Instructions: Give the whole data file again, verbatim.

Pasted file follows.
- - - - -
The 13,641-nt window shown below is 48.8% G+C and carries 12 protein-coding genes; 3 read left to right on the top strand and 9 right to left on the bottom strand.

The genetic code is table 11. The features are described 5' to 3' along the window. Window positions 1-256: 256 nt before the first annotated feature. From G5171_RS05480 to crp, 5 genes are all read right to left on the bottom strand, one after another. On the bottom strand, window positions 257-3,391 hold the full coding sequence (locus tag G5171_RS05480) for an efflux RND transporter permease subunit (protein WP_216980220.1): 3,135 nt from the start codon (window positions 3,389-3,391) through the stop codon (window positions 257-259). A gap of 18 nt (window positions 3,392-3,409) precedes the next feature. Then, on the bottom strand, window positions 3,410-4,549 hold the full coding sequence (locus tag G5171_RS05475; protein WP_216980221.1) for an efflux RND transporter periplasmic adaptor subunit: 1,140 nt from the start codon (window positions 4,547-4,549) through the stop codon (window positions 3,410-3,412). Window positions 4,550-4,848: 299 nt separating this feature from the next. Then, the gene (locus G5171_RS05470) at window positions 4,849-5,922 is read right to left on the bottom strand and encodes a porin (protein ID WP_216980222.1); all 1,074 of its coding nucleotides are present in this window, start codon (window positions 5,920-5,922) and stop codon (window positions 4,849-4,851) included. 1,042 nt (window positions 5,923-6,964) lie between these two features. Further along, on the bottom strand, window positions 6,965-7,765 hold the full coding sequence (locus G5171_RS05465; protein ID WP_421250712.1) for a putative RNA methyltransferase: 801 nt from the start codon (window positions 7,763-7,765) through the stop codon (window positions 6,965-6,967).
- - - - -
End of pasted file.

The 13,641-nt window shown below is 48.8% G+C and carries 12 protein-coding genes; 3 read left to right on the top strand and 9 right to left on the bottom strand.

The genetic code is table 11. The features are described 5' to 3' along the window. Window positions 1-256: 256 nt before the first annotated feature. From G5171_RS05480 to crp, 5 genes are all read right to left on the bottom strand, one after another. On the bottom strand, window positions 257-3,391 hold the full coding sequence (locus tag G5171_RS05480) for an efflux RND transporter permease subunit (protein WP_216980220.1): 3,135 nt from the start codon (window positions 3,389-3,391) through the stop codon (window positions 257-259). A gap of 18 nt (window positions 3,392-3,409) precedes the next feature. Then, on the bottom strand, window positions 3,410-4,549 hold the full coding sequence (locus tag G5171_RS05475; protein WP_216980221.1) for an efflux RND transporter periplasmic adaptor subunit: 1,140 nt from the start codon (window positions 4,547-4,549) through the stop codon (window positions 3,410-3,412). Window positions 4,550-4,848: 299 nt separating this feature from the next. Then, the gene (locus G5171_RS05470) at window positions 4,849-5,922 is read right to left on the bottom strand and encodes a porin (protein ID WP_216980222.1); all 1,074 of its coding nucleotides are present in this window, start codon (window positions 5,920-5,922) and stop codon (window positions 4,849-4,851) included. 1,042 nt (window positions 5,923-6,964) lie between these two features. Further along, on the bottom strand, window positions 6,965-7,765 hold the full coding sequence (locus G5171_RS05465; protein ID WP_421250712.1) for a putative RNA methyltransferase: 801 nt from the start codon (window positions 7,763-7,765) through the stop codon (window positions 6,965-6,967).